The GPCR max panel % agonist was calculated as 100% (mean of test samples - mean of vehicle control)/mean Max control ligand - mean of vehicle control). For antagonist mode assays, percentage inhibition was calculated using the following formula: % Inhibition =100% × (1 – (mean RLU of test sample − mean RLU of vehicle control)/(mean RLU of EC80 control − mean RLU of vehicle control). For the orphan max panel, % agonist activity was calculated as 100% × (mean of test sample − mean of vehicle control)/mean of vehicle control.

gpcrMAX and NHR - Agonist mode calculation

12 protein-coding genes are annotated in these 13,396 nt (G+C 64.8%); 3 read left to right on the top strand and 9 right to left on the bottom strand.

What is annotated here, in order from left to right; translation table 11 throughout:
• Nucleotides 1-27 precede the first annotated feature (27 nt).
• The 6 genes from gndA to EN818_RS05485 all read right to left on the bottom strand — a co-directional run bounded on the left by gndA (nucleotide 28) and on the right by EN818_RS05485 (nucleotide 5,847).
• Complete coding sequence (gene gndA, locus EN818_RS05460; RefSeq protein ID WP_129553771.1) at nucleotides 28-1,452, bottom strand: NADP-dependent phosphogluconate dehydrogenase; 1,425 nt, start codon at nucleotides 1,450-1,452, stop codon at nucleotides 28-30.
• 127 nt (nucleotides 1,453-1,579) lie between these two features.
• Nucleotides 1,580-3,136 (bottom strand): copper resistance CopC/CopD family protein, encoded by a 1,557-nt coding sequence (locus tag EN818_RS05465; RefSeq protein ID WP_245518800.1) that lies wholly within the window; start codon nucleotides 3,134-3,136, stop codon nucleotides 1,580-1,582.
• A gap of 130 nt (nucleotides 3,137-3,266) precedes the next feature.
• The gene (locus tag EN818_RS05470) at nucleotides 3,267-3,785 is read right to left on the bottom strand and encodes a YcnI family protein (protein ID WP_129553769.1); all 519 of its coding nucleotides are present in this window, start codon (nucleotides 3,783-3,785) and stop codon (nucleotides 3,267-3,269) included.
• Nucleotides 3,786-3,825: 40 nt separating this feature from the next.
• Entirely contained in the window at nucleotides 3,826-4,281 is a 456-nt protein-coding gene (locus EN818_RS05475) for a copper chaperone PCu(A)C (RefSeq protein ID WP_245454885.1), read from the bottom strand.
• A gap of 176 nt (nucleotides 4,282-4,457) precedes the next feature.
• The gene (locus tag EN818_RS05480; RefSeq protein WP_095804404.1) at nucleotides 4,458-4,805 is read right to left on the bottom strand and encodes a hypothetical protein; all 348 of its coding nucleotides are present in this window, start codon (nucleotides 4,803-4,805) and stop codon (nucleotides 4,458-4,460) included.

To determine if a compound is potentially acting as an agonist to activate the receptor and induce arrestin recruitment the following factors should be considered: Is the % activity >30%? If so, is the compound mean RLU >Baseline RLU + 3 × Baseline SD.

gpcrMAX and NHR - Antagonist mode

Inhibition of GPCR activation by a compound acting as an antagonist of ligand binding results in a decrease in β-arrestin recruitment to the target GPCR. The NHR panel measures agonist interactions during a 6-h period and antagonist are preincubated for 1 h prior to agonist challenge. To determine if a compound is potentially acting as an antagonist to inhibit receptor activation the following factors should be considered: Is the % inhibition >35%, if so, is the compound mean RLU <EC80 RLU − 3 × EC80 SD.

orphanMAX - Agonist mode